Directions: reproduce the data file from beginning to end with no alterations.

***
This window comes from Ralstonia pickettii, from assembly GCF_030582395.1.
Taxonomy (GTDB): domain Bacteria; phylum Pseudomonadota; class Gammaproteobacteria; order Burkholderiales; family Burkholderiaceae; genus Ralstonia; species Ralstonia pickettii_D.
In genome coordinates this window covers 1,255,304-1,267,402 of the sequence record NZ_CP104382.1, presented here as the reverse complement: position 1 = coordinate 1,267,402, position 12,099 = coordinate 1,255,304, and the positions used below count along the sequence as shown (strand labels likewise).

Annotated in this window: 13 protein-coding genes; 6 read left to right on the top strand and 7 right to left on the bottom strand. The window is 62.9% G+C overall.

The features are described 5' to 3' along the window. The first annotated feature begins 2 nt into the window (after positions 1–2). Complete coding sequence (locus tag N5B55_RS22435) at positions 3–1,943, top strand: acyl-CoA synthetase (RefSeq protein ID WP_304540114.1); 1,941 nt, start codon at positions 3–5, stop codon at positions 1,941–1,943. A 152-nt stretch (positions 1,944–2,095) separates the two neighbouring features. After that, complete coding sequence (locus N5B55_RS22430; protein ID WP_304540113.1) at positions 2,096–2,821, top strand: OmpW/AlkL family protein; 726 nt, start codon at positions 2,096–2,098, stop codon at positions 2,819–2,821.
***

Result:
This window comes from Ralstonia pickettii, from assembly GCF_030582395.1.
Taxonomy (GTDB): domain Bacteria; phylum Pseudomonadota; class Gammaproteobacteria; order Burkholderiales; family Burkholderiaceae; genus Ralstonia; species Ralstonia pickettii_D.
In genome coordinates this window covers 1,255,304-1,267,402 of the sequence record NZ_CP104382.1, presented here as the reverse complement: position 1 = coordinate 1,267,402, position 12,099 = coordinate 1,255,304, and the positions used below count along the sequence as shown (strand labels likewise).

Annotated in this window: 13 protein-coding genes; 6 read left to right on the top strand and 7 right to left on the bottom strand. The window is 62.9% G+C overall.

The features are described 5' to 3' along the window. The first annotated feature begins 2 nt into the window (after positions 1–2). Complete coding sequence (locus tag N5B55_RS22435) at positions 3–1,943, top strand: acyl-CoA synthetase (RefSeq protein ID WP_304540114.1); 1,941 nt, start codon at positions 3–5, stop codon at positions 1,941–1,943. A 152-nt stretch (positions 1,944–2,095) separates the two neighbouring features. After that, complete coding sequence (locus N5B55_RS22430; protein ID WP_304540113.1) at positions 2,096–2,821, top strand: OmpW/AlkL family protein; 726 nt, start codon at positions 2,096–2,098, stop codon at positions 2,819–2,821.